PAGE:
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Not really a 'sweet' affair

More power to the consumer is our motto, whether buying rajma or a watch. Pushpa Girimaji tells you how to get empowered.

delhi Updated: Apr 03, 2011 00:43 IST

For a number of years, sweetmeat sellers cashed in on consumer apathy by weighing sweets along with the box. Needless to say that heavier the box, higher the 'profit' that the shopkeeper pocketed and greater the loss the consumer suffered. But nobody really knew the extent of such loss till one particular festival season, when the law enforcement officials checked the boxes used in these shops and found them to weigh anywhere between 100 to 350gms. In the guise of providing better festival packaging, the shopkeepers were actually using heavier boxes.

So when a consumer paid for a kilogram of sweets, what she or he actually got (when packed in 350-gm boxes) was only 650 gms. During the festival season, one can well imagine the collective loss to the consumers as a class. This loss of course would be the shopkeeper's gain.

Forcing the shopkeepers to mend their ways was not easy. Concerted action by law enforcement officials and public campaigns by consumer groups together brought about the desired results — the consumers finally started demanding that the boxes be weighed first and the quantity of sweets adjusted accordingly. The shopkeepers too started acknowledging the weight of the box while weighing the sweets.

However, during the festival rush, shopkeepers usually do not weigh the box, but mention its weight on a display board and accordingly adjust the weight of the sweets. But obviously even here, everything is not hunky dory. Here is an example.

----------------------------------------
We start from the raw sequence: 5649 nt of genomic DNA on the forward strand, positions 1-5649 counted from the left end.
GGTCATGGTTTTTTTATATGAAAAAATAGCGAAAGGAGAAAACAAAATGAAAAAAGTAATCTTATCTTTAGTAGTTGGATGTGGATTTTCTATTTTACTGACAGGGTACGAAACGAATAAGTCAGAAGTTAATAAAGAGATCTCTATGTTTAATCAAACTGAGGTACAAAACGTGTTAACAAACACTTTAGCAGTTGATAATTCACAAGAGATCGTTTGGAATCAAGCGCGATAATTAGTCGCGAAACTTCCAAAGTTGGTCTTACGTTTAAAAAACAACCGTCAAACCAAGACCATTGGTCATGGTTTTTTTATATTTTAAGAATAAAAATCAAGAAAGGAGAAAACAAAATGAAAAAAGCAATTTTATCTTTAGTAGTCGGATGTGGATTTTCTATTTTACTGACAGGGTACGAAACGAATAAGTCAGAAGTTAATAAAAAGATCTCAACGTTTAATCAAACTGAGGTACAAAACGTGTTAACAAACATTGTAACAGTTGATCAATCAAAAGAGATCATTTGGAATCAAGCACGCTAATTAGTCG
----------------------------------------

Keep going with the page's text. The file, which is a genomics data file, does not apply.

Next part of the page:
Ashok Dhingra: During the Holi celebrations, I bought a kilogram of sweets from a sweets shop. When he was weighing the sweets, I asked him what the weight of the box was and he told me that it was 100 grams and so he gave me about 1.135 gms of sweets including the box. After we consumed the sweets, while throwing the box, I got a little suspicious and weighed it and found that it actually weighed 250 gms.

Do you suggest something to stop this practice? Can the weights and measures department instruct that the weight of the box be printed on the box itself? Would that help?

Answer: First and foremost, I would suggest that you lodge a complaint with the controller, department of weights and measures, Delhi government, against the shopkeeper. (E-mail ID: )

You or a consumer group can also file a complaint before the consumer court against the shopkeeper. Here, you can ask the consumer court to calculate the amount earned illegally by the shopkeeper, say for a year, through such unfair trade practice and direct him to deposit the money into the Consumer Welfare Fund.

Your suggestion about printing the weight of the box is good. The department of legal metrology should make it mandatory for all manufacturers/distributors of boxes meant for packaging sweets to specify the correct weight of the empty box in bold letters on the package.